Javier Mata with his super panga is the largest panga on the island. It has easily enough space to fish 4 anglers. On his boat were two father/son duos the Kinshofers and the Ghareebs. Pat and his son George Kinshofer were joined by their lifelong friends, Mike Ghareeb and his son Alec Ghareeb. Both Pat and Mike are well seasoned anglers in their own right. Why wouldn’t they be…they grew up with Rosie Flowers from all the way back in their high school days. Of course they had the skills to catch a few nice fish. But talent was not only with the dads but with their sons as well. Over the course of the trip, in spite of there being slightly adverse weather conditions, Alec could be seen up on the bow deck throwing jigs at the boils. He is a complete waterman and has incredible balance and dexterity. He caught a lot of fish over the course of the 4 ½ days we were on the water! And now…we have to discuss a very special young man George. He is all of 19 years old. He is an incredible athlete. He plays numerous ball sports, he is amazingly fast on his feet, and he has unmatched hand eye coordination. George found himself tied into, what would end up being the big fish of the trip, a 38lb yellowtail, that was hooked on a jig,
fishing on the United Composites USA swimbait rod. He played the fish, made rounds a
round the boat, patiently waiting his opportunity to put pressure on the fish and finally coax it to within range of Javier’s gaff. He did all of this in spite of the fact that he was born with just one hand. He is no stranger to making things work. He did it throughout his baseball career. He has always made adjustments. But he has never asked to be treated any differently nor has he asked for accommodations. He simply and completely just loves to fish…and he does it well.
Another father and son duo, Ken Frisbee and his son Alex were paired with pangero Mario. Ken and Alex did damage on the yellowtail population. They caught them using nearly every technique available. Slow trolled mackerel, flylined mackerel, surface jigs, and yoyo jigs. Although he didn’t score a yellowtail on it, Alex even deployed the fly rod. You’ll be happy to know that his efforts with the fly rod were rewarded with a number of bass and smaller fish before the trip was done. Ken, a long-time resident of San Diego was of course equipped with the fundamental skills to catch what we were fishing for. He was never shy about pulling on fish. Like many of us he had to sort through the many bonito hooked to finally find a yellowtail. And find them he did. Just as so many of us have our back stories to every adventure, Ken and Alex had theirs. Just a few days before our adventure began, Alex, who lives in Colorado, was in a horrific accident that sent his truck tumbling across the highway. Even in spite of the injuries he sustained, and a very sore back, he was determined to make the trip and join us for some world class fishing. Not only did he have a good time, but he definitely showed us a thing or two about courage and tenacity. Alex…we hope you’re feeling better.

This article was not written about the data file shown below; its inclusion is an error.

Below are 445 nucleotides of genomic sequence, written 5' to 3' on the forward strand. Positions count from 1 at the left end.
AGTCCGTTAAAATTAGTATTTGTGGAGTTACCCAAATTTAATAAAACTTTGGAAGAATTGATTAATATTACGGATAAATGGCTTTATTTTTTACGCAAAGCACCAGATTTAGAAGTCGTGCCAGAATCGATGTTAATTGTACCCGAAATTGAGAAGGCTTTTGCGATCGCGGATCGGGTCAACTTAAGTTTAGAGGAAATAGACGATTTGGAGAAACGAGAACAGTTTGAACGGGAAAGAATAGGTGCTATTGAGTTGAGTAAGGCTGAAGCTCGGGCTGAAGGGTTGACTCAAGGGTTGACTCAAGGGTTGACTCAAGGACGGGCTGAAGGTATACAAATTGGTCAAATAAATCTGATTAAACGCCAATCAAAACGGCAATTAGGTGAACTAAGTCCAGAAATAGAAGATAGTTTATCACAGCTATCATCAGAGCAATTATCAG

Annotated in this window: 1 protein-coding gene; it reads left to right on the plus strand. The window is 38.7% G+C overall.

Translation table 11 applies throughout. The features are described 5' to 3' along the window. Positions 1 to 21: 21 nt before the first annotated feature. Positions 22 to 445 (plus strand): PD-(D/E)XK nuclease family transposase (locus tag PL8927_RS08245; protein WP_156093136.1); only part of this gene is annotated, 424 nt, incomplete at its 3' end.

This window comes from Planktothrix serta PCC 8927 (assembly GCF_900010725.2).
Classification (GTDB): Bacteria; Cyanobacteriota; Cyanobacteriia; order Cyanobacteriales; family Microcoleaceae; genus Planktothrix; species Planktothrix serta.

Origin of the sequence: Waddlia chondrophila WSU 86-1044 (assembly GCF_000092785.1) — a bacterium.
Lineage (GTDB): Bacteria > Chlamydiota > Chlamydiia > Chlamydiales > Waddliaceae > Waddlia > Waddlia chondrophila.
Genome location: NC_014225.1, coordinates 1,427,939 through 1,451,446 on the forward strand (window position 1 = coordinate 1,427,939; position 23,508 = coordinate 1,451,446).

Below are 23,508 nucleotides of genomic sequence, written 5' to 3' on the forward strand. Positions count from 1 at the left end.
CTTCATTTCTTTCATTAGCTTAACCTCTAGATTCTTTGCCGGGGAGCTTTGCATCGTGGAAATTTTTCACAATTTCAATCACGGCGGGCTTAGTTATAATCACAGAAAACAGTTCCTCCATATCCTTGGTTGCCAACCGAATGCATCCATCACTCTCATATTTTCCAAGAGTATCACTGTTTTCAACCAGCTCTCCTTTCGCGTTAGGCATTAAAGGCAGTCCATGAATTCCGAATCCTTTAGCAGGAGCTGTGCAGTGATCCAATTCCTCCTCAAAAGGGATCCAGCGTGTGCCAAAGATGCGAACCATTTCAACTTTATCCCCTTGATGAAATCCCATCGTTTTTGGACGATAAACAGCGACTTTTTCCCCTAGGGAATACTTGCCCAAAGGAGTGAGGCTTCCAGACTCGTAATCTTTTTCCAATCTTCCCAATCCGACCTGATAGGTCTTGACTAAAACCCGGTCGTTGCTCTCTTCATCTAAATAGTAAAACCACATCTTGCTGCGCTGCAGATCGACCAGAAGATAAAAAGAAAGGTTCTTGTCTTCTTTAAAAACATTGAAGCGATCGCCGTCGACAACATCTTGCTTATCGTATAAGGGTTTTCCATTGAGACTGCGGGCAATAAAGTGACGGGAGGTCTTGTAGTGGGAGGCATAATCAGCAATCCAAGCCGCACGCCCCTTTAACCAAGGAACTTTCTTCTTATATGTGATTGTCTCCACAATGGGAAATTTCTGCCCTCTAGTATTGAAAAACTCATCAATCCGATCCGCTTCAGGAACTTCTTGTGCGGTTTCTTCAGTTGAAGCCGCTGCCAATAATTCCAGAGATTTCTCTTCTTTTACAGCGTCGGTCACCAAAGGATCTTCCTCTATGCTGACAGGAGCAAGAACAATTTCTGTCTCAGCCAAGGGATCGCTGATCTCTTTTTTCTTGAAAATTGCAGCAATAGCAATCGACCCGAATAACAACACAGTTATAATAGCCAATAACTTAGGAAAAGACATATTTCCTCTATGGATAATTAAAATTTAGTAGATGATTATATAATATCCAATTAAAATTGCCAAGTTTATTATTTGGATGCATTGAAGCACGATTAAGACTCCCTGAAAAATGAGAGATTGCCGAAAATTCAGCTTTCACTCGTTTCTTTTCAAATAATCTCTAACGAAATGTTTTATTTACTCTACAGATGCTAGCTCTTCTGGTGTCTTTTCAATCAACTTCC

Our seasoned Cedros veterans filled out the last two pangas of our trip.
First there was the pairing of David Bandy and Tim Boal. The two of them have fished at Cedros three previous times. They have consistently faced challenging conditions. Truth be told, they may not have even joined us for this trip but they wanted to give it another try. What convinced them was the change to flying in and out of Tijuana Airport, and the new operation that has been headed up by Rosie and her team. With both David and Tim having experienced the fishery numerous times in the past, they knew what to expect. They had their tackle prepped in advance and everything was in place for them to knock it out of the park. Not only did their catches include some impressive yellowtail but they also found the time and with the help of their pangero Martin, they found some of the resident island flat fish. The trip continued to add to their memories of this island. It is easy to understand that once you have a taste of the fishery of Cedros, you’ll want to go back over and over.